From the little bit of light coming through the dirty windows, she could see the old iron fireplace to one side. It had been beautiful once, she remembered. Her grandfather, Alron, had it restored when Aelasar first lived here. Sadly, time again had reduced it to a dusty relic. Its grate was cold to the touch. No recent fire, then, Cianna thought.
She peered around the room, squinting to see. Nothing looked out of place. No dust had been disturbed on the floor that she could see. There was still silence all around.
Cianna closed her eyes and went within, using her senses the way her grandmother taught her. “We are all one,” Aelasar said, “all of us, man and beast, are connected to the same universal mind through Nature. Use that connection. Trust it. It will not let you down.”
Cianna reached out, her mind connecting with an owl sitting in a tree outside. “Brother,” she said respectfully, “may I use your ears?” The owl didn’t respond but Cianna was instantly aware of hundreds of new sounds, the chittering mice in the yard, the hawk soaring above, the distant sound of a boat passing the coastline. She drew the hearing inward, shutting out everything but her nearest surroundings. And she listened.
“Nothing,” she said out loud after a few moments. “If someone has been here, they are gone now.”
Resolving to return again with a torch for a closer inspection, Cianna backtracked and left the old house, once more turning her steps toward the lighthouse.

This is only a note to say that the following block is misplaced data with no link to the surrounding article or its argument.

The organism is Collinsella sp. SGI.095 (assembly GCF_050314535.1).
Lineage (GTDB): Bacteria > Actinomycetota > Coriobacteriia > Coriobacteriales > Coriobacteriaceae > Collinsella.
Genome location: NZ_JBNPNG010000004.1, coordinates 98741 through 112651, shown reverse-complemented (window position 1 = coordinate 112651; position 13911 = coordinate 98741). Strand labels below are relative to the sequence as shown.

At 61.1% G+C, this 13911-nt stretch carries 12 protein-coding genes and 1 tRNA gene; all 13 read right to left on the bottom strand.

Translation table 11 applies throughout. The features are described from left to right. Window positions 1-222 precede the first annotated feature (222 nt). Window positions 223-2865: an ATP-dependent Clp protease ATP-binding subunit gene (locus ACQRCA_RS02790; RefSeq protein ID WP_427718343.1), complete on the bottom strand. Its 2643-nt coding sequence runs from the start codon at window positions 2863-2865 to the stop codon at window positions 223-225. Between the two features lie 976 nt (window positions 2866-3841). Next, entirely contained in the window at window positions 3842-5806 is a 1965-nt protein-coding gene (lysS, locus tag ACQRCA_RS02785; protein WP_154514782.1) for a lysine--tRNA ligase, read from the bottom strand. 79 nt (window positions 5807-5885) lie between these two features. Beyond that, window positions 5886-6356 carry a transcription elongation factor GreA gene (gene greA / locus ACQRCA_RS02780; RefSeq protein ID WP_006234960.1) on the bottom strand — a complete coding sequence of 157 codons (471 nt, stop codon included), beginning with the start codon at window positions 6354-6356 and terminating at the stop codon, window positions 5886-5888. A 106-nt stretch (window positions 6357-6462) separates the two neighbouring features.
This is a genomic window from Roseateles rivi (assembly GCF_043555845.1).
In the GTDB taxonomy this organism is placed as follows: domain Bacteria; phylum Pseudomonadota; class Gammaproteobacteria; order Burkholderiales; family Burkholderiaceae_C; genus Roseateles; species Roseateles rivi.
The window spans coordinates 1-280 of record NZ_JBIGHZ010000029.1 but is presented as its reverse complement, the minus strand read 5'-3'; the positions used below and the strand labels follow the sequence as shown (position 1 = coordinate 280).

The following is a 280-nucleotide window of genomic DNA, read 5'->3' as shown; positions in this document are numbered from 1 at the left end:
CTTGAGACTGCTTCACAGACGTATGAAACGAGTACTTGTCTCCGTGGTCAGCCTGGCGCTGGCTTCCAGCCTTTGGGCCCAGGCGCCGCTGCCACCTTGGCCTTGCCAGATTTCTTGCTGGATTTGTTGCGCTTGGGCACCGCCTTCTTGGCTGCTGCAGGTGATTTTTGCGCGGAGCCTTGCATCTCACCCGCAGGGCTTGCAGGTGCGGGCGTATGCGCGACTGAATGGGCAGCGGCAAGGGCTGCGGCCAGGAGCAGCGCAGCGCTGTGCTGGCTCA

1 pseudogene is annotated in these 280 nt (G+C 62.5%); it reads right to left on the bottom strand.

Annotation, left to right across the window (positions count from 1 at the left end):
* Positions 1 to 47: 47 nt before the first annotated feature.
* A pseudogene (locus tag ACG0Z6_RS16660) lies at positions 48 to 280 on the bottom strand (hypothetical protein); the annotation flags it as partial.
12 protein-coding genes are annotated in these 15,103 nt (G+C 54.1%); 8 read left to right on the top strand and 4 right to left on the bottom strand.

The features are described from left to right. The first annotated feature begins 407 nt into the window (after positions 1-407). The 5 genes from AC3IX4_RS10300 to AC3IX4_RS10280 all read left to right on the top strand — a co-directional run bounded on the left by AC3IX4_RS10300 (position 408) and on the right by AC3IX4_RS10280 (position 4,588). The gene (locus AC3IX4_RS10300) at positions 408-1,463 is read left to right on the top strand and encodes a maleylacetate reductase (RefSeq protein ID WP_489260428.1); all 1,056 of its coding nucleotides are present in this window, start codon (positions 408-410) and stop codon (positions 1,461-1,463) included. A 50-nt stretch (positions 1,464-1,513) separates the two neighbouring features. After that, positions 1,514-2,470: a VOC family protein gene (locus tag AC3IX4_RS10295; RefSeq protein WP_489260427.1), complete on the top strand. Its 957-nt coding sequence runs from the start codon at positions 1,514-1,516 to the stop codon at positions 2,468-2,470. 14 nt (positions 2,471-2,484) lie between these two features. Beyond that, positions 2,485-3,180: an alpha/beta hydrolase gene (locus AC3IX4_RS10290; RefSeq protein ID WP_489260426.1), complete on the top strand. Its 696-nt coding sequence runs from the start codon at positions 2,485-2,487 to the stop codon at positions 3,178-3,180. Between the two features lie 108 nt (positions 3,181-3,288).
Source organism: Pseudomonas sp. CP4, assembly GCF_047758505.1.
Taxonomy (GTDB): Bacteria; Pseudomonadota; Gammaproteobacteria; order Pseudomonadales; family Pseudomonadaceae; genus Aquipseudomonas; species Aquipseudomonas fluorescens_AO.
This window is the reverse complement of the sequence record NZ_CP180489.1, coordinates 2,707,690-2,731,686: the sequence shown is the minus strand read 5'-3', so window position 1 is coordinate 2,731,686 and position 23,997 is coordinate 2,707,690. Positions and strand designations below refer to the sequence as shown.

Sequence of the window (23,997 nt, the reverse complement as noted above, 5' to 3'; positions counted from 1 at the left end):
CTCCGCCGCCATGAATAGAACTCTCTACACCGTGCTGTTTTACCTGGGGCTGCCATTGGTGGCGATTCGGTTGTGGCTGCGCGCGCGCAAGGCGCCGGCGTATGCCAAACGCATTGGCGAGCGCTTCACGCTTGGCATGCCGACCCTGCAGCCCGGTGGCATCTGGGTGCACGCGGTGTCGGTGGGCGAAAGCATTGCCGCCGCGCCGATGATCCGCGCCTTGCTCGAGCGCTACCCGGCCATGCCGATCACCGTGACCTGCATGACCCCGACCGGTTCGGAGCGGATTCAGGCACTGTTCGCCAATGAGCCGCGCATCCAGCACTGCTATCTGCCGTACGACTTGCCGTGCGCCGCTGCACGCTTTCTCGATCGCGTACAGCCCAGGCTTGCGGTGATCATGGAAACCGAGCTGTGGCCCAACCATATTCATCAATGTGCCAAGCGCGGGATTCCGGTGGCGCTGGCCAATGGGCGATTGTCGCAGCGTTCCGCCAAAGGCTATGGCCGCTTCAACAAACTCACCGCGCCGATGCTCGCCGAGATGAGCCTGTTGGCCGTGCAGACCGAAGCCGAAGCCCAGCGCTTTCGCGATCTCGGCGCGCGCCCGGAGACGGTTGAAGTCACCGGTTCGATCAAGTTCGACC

It rose above the island like the good sentry that it was, a stalwart during storms, and a beacon of refuge when the waters were calm. It was the lighthouse that made Aelasar, an Outlander, want to build a haven here in the coastal forest, a place where she could go to escape the stress of her new life in Novia. She adored her husband, but marrying into the court life of the True Elf population in Novia had been a tremendous burden for her. “Druids are meant to be a part of the land,” she once told Cianna. “The machinations of man do not interest me much.”
But she had been a loving, kind woman, with a grace and gentleness that earned her the love of Outlander and Novian alike, and her work to help those in need made her company much sought after. The Forest was the one place she could go to be alone, to catch her breath, to mourn, in private, the beloved life she’d somehow left behind in another world, and to practice her old Druidic rituals. As far as Cianna knew, she and her mother, Valandra, were the only two visitors from Court that Aelasar had ever allowed in the Forest. Well, except for Grandfather. But once he had purchased the land and fixed it up, including installing a strong, well-fortified Viking house for Aelasar (“I must insist, my love”), he had never returned. “It’s your space, now,” he had said. “I will not intrude.”
Cianna opened the door to the small inner chamber on the ground floor of the lighthouse. She had standing orders that the interior was to be kept clean while she was away, and the room still looked as though Aelasar herself would walk in at any moment. Cianna felt her throat tighten and her eyes water as she looked around the room, so familiar, yet now so empty of Aelasar’s presence.
Without lingering, Cianna mounted the steps, averted her gaze from the second floor room that had been Aelasar’s study, and reached the top. She pushed the door open slowly, feeling engulfed by memories.